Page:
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Trying to get it right before everything arrives :)


#1

Hey everyone! This is my first post and I’m already so grateful to all of you who have been sharing your wisdom. I’ve read lots of great information already!

I live on the coast in North Carolina.

I don’t have any bees or equipment yet and do have a mentor. She thinks I’m crazy to want to start with the Flow Hive and so do the other local beekeepers. They have warned me to save my money and not get the Flow Hive. They say it’s going to complicate the learning curve. They also do not like the idea of plastic.

What are your thoughts? I’m getting it anyway but do not know how to respond to their comments.

What are your thoughts about the plastic/bees in the FlowHive?

Has anyone had experience with a particular type of electric fence and bears? We do have a large black bear in the neighborhood.

We currently have a corral with an electric fence. Do you think it would work to place the hives within the corral?

What are your favorite types of bees for calmness and honey?

Thank you in advance!

Sheen


#2

Mine all think I’m crazy as well. One big factor I’m seeing is you have a mentor which is very good. I’ve read on here and have got a couple of other people I know that have flow frames or the full flow hive, that have not done enough reading indoor training.

One person actually thought all you need to do was set up both of your full flow hive boxes with your flow frames on top install Bee’s and walkway. That is certainly not the case.

In the US it appears that to brood boxes is the standard operation. Find out from your local beekeepers and/or mentor what they suggest.

The biggest thing I can tell you that I’ve experienced thus far is everything is exactly the same as a standard beekeeper the only thing difference and this is what you tell the people that are calling you crazy, is everything is exactly the same I’m just harvesting/robbing my honey a little differently than you are.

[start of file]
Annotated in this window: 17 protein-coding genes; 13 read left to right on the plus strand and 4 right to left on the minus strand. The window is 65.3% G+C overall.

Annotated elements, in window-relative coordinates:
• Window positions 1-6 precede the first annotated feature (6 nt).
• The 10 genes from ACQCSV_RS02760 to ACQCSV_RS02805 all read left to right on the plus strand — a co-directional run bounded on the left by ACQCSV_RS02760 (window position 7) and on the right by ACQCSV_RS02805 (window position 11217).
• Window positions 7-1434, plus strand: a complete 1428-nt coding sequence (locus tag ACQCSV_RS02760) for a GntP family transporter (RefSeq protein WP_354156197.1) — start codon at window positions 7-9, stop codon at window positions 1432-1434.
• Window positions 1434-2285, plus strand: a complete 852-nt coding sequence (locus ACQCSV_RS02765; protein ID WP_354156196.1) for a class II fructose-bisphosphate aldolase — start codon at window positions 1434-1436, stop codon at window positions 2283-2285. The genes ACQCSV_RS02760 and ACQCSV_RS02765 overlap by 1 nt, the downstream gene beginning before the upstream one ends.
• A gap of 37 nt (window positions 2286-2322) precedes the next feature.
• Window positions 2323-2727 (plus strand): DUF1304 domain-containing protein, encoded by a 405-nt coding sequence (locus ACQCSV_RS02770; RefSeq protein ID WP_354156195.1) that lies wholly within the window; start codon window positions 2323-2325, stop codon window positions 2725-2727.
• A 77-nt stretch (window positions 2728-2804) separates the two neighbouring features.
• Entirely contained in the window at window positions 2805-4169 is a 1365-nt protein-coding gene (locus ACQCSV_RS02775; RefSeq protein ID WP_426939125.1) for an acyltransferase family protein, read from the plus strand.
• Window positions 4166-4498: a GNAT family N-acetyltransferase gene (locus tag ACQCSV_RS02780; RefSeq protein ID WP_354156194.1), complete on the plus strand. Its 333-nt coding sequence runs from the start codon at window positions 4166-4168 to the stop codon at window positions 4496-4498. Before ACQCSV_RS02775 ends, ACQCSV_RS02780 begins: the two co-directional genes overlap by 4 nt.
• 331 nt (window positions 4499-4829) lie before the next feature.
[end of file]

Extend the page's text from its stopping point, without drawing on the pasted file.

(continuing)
Good luck there’s a lot of information on here if I can how come and find those links for you to do some additional reading but it sounds like you’re on the right track with a mentor.


#3

Hey Marty! You from Dallas? I am from Ft. Worth originally.

Thanks for the laugh! I needed a lighthearted chuckle after the intensity of meeting the beekeepers here! They’re all great people and everybody has their own opinions that’s for sure. :slight_smile:

Since you’ve used both methods, which do you prefer for harvesting?


#4

I have not used both methods I am 100% new beekeeper myself.

I’ve been wanting to get into beekeeping for years, but the harvesting aspects always turned me off. As relates to the flow 5 that’s what helped me finally pull the trigger and at least moving forward with the deeper education understanding and evaluation.